The National Kidney Registry just announced that the longest kidney chain that it has ever facilitated has come to an end. Kidney exchanges like NKR facilitate transplants whereby pairs of donors and recipients who are not compatible with each other can swap with another pair to get a matching kidney. A kidney chain starts with a nondirected donor that causes a domino effect whereby these pairs form a transplant chain. The chain ends when a final recipient without a donor gets a transplant.

This record-setting chain consisted of 21 transplants (meaning 42 operations) over the course of eight months at 11 different hospitals across the U.S. A novel feature of this chain is that in some cases the donor’s surgery was in a different hospital than the recipient’s. This requires the organ to be transported, but saves the donor from having to travel and recover in a hospital away from home. The story of this chain has been covered by many news outlets, including the CBS Evening News. The best graphic describing the chain appeared in SignOn San Diego.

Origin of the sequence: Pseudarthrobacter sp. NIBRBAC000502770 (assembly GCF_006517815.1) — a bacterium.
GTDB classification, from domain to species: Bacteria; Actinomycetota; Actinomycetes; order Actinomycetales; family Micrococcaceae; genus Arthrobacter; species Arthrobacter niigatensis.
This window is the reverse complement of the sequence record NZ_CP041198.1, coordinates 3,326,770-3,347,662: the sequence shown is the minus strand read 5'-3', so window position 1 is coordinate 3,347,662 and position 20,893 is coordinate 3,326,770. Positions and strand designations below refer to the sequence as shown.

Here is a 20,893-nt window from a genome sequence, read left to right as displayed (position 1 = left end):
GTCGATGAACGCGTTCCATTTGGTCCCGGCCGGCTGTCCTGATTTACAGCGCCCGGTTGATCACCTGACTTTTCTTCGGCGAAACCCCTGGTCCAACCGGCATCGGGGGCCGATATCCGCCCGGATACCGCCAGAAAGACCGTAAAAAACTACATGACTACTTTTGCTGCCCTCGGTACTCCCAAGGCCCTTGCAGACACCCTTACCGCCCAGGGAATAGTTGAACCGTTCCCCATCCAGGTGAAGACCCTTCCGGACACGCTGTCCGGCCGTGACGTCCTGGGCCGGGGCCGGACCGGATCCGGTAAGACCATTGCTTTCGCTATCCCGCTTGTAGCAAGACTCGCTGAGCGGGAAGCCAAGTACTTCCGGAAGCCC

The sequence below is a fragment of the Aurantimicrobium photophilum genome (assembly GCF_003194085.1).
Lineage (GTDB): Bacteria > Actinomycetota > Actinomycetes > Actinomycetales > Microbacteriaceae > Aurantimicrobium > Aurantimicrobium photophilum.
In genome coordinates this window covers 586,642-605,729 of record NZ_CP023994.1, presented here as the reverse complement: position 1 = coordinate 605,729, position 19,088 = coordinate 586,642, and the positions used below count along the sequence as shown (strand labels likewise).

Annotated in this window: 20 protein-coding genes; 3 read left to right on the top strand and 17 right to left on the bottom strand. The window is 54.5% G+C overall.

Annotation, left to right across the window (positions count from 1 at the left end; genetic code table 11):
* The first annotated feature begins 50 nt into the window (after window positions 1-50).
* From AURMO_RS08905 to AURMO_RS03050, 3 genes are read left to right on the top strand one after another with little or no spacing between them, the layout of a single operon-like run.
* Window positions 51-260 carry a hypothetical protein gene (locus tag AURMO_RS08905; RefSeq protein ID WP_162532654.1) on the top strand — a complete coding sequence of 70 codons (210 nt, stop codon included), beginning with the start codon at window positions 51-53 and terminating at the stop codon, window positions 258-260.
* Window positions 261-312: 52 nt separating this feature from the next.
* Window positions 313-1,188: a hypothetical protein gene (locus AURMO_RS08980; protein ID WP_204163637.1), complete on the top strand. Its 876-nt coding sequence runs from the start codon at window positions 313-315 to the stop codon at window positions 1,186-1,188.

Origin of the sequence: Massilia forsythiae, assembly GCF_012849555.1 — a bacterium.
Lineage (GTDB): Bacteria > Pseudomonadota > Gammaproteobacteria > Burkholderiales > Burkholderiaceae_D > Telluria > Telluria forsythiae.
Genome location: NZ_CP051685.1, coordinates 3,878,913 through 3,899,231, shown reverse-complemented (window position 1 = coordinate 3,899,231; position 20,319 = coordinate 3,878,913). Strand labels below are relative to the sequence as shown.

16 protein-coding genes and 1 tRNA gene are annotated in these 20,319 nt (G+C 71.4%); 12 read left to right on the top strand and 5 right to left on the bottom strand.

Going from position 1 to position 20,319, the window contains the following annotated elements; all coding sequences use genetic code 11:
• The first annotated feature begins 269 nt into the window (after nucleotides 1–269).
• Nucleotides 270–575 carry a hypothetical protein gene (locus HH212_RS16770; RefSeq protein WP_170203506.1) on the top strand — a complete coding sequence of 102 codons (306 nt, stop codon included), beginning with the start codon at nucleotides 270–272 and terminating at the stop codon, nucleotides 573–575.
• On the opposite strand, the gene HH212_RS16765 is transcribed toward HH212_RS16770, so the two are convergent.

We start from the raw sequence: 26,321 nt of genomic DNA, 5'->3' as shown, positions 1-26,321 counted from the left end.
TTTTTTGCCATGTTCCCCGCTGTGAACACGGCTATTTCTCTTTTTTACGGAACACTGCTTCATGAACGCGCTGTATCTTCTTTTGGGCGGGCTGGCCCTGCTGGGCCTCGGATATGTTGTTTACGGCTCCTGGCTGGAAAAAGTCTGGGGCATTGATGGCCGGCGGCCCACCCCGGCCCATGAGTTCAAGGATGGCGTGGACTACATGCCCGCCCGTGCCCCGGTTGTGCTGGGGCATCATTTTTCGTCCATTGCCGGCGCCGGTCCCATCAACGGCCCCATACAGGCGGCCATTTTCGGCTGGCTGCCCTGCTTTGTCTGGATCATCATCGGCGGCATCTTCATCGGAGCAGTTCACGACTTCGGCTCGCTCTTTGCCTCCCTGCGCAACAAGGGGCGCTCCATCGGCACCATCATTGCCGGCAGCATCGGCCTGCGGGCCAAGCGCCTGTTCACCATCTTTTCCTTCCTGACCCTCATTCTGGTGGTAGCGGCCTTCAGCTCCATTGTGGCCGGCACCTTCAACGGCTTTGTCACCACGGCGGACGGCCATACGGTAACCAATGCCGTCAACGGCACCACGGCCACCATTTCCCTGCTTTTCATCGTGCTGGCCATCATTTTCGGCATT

A 21-way chain. Image from SignOn San Diego

Other large chains were featured in this blog in Feb 2010 (11 transplants), Dec 2009 (3 chains, 13 transplants), and Nov 2009 (10 transplants). If you want to be a person who starts a kidney chain by being a nondirected donor, contact a participating transplant center. Lists of some participating centers are available at the National Kidney Registry, Alliance for Paired Donation, Paired Donation Network, and New England Program for Kidney Exchange.